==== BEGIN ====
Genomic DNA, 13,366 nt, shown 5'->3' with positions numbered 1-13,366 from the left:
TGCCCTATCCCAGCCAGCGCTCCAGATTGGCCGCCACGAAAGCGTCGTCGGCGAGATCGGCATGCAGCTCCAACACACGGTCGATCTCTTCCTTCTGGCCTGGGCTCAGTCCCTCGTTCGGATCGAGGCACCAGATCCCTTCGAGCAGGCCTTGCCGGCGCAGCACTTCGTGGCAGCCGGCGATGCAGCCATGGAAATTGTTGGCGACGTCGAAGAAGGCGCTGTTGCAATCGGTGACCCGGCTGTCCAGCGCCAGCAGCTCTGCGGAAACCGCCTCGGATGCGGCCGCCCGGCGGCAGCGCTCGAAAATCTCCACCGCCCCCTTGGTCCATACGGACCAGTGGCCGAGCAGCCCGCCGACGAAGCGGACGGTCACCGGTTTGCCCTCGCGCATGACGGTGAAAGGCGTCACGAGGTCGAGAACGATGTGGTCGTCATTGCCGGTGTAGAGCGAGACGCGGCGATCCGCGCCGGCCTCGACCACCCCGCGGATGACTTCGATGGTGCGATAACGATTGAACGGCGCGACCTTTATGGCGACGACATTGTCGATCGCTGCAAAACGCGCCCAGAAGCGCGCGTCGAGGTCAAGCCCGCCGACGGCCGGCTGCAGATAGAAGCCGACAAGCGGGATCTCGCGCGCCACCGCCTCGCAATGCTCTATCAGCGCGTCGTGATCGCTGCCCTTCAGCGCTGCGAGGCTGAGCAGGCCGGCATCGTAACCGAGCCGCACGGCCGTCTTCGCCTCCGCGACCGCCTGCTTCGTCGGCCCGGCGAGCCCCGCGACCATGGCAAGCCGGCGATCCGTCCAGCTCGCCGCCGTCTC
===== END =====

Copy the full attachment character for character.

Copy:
Genomic DNA, 13,366 nt, shown 5'->3' with positions numbered 1-13,366 from the left:
TGCCCTATCCCAGCCAGCGCTCCAGATTGGCCGCCACGAAAGCGTCGTCGGCGAGATCGGCATGCAGCTCCAACACACGGTCGATCTCTTCCTTCTGGCCTGGGCTCAGTCCCTCGTTCGGATCGAGGCACCAGATCCCTTCGAGCAGGCCTTGCCGGCGCAGCACTTCGTGGCAGCCGGCGATGCAGCCATGGAAATTGTTGGCGACGTCGAAGAAGGCGCTGTTGCAATCGGTGACCCGGCTGTCCAGCGCCAGCAGCTCTGCGGAAACCGCCTCGGATGCGGCCGCCCGGCGGCAGCGCTCGAAAATCTCCACCGCCCCCTTGGTCCATACGGACCAGTGGCCGAGCAGCCCGCCGACGAAGCGGACGGTCACCGGTTTGCCCTCGCGCATGACGGTGAAAGGCGTCACGAGGTCGAGAACGATGTGGTCGTCATTGCCGGTGTAGAGCGAGACGCGGCGATCCGCGCCGGCCTCGACCACCCCGCGGATGACTTCGATGGTGCGATAACGATTGAACGGCGCGACCTTTATGGCGACGACATTGTCGATCGCTGCAAAACGCGCCCAGAAGCGCGCGTCGAGGTCAAGCCCGCCGACGGCCGGCTGCAGATAGAAGCCGACAAGCGGGATCTCGCGCGCCACCGCCTCGCAATGCTCTATCAGCGCGTCGTGATCGCTGCCCTTCAGCGCTGCGAGGCTGAGCAGGCCGGCATCGTAACCGAGCCGCACGGCCGTCTTCGCCTCCGCGACCGCCTGCTTCGTCGGCCCGGCGAGCCCCGCGACCATGGCAAGCCGGCGATCCGTCCAGCTCGCCGCCGTCTC